Schizophrenia (SZ) is a complex neuropsychiatric disorder, affecting 1% of the world population. Long-standing clinical observations and molecular data have pointed out a possible vascular deficiency that could be acting synergistically with neuronal dysfunction in SZ.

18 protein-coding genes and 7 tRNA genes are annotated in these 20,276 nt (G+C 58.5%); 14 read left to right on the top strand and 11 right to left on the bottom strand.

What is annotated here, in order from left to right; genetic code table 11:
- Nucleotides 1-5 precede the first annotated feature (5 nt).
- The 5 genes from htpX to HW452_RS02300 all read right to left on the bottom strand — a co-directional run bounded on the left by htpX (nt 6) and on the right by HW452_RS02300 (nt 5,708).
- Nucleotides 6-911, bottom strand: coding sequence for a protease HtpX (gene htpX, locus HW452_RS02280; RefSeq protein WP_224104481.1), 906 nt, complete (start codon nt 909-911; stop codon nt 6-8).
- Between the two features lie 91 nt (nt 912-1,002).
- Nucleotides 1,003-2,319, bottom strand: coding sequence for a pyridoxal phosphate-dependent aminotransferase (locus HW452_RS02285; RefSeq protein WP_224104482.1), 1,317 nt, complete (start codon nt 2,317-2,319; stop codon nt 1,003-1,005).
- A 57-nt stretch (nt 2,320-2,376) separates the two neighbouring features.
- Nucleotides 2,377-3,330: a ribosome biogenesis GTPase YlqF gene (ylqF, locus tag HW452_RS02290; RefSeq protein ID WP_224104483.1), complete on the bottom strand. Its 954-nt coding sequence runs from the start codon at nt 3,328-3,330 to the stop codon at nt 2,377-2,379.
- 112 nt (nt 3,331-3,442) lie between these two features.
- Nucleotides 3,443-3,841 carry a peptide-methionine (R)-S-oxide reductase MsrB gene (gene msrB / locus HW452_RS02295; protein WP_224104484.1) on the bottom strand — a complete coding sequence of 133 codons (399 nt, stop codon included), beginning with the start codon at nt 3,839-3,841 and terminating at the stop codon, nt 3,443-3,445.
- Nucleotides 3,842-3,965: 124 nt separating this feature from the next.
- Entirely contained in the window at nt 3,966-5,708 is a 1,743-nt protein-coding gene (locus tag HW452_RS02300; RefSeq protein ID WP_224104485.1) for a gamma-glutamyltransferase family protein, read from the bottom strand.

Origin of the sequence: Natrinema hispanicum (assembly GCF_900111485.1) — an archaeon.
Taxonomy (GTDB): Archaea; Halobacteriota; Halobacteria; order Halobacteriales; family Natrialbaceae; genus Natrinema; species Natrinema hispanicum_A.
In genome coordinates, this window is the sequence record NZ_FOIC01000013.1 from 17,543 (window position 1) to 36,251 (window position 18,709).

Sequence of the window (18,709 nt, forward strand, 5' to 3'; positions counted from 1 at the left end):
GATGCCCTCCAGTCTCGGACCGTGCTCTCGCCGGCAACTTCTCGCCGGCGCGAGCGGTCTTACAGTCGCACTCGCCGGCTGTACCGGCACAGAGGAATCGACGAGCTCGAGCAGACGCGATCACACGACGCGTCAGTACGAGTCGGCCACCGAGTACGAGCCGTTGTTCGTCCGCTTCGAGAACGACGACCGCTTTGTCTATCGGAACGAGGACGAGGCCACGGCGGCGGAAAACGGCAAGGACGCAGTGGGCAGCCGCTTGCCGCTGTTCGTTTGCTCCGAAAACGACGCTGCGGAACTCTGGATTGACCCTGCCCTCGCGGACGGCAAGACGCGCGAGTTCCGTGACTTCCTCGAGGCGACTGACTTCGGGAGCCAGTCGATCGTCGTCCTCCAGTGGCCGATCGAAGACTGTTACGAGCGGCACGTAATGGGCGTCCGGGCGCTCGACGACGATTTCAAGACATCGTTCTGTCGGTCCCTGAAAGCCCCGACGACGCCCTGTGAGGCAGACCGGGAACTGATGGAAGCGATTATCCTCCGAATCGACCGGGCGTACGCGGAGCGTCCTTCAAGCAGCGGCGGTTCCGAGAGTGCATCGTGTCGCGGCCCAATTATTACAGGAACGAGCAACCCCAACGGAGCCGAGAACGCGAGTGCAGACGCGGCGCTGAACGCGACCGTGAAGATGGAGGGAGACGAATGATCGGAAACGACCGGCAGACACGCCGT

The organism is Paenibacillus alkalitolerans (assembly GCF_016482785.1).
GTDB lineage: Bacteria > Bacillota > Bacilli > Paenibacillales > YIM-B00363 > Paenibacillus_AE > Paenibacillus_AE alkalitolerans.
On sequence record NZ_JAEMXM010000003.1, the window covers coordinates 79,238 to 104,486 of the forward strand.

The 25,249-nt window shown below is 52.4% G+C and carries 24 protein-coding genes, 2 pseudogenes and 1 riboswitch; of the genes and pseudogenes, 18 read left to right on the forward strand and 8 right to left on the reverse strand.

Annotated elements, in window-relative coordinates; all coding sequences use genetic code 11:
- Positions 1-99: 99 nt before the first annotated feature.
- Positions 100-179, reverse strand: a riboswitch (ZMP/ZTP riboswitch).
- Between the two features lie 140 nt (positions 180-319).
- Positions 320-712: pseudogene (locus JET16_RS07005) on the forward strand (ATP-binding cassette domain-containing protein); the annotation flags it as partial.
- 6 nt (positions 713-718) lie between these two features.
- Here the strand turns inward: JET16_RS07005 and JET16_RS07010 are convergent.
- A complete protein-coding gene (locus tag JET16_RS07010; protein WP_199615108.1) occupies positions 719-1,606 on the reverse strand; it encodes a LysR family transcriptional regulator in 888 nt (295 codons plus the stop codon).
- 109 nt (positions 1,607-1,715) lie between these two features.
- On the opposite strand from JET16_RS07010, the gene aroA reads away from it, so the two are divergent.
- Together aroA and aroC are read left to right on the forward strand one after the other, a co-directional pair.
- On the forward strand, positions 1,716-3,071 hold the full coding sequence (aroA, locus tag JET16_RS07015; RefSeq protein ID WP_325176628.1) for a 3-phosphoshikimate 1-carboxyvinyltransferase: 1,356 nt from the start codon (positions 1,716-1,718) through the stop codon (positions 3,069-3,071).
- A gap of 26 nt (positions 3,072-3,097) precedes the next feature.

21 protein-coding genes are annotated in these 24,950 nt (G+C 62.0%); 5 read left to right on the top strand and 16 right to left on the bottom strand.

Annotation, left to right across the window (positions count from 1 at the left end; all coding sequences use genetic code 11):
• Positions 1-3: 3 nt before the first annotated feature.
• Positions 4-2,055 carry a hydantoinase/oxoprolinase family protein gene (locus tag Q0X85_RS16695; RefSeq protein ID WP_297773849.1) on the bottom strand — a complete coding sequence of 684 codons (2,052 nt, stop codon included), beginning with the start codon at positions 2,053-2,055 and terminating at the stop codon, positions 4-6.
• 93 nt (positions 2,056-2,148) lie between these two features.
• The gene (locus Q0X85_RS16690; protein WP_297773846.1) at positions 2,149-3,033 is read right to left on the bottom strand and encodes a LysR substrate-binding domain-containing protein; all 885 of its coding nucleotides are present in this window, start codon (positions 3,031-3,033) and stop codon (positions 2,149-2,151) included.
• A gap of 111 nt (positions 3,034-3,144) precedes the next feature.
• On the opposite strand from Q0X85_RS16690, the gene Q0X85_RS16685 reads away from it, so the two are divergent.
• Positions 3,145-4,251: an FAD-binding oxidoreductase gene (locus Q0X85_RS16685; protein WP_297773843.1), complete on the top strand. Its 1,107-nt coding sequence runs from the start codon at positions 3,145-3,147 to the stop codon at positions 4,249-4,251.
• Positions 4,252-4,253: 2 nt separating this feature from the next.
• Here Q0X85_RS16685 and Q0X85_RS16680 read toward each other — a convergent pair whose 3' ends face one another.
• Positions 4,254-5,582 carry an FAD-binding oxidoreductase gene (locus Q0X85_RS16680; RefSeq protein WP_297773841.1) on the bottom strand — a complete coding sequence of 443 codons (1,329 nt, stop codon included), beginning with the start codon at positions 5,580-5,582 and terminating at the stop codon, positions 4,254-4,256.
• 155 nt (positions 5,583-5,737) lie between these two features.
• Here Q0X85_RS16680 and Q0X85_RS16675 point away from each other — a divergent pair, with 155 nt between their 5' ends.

As SZ is a neurodevelopmental disease, the use of human induced pluripotent stem cells (hiPSC) allows disease biology modeling retaining the patient’s unique genetic signature. Previously, we reported a VEGF-A signaling impairment in SZ-hiPSC derived neural lineages leading to a decreased angiogenesis. Here, we present a functional characterization of SZ-derived brain microvascular endothelial-like cells (BEC), the counterpart of the neurovascular crosstalk, revealing an intrinsically defective Blood-Brain Barrier (BBB) phenotype. Transcriptomic assessment of genes related to endothelial function among three control (Ctrl BEC) and five schizophrenia patients derived BEC (SZP BEC), revealed that SZP BEC have a distinctive expression pattern of angiogenic and BBB-associated genes. Functionally, SZP BEC showed a decreased angiogenic response in vitro and higher transpermeability than Ctrl BEC. Immunofluorescence staining revealed less expression and altered distribution of tight junction proteins in SZP BEC. Moreover, SZP BEC’s secretome reduced barrier capacities in the brain microvascular endothelial cell line HCMEC/D3 and in an in vivo permeability assay in mice. Overall, our results describe an intrinsic failure of SZP BEC for proper barrier function. These findings are consistent with the hypothesis that traces schizophrenia origins to brain development and BBB dysfunction.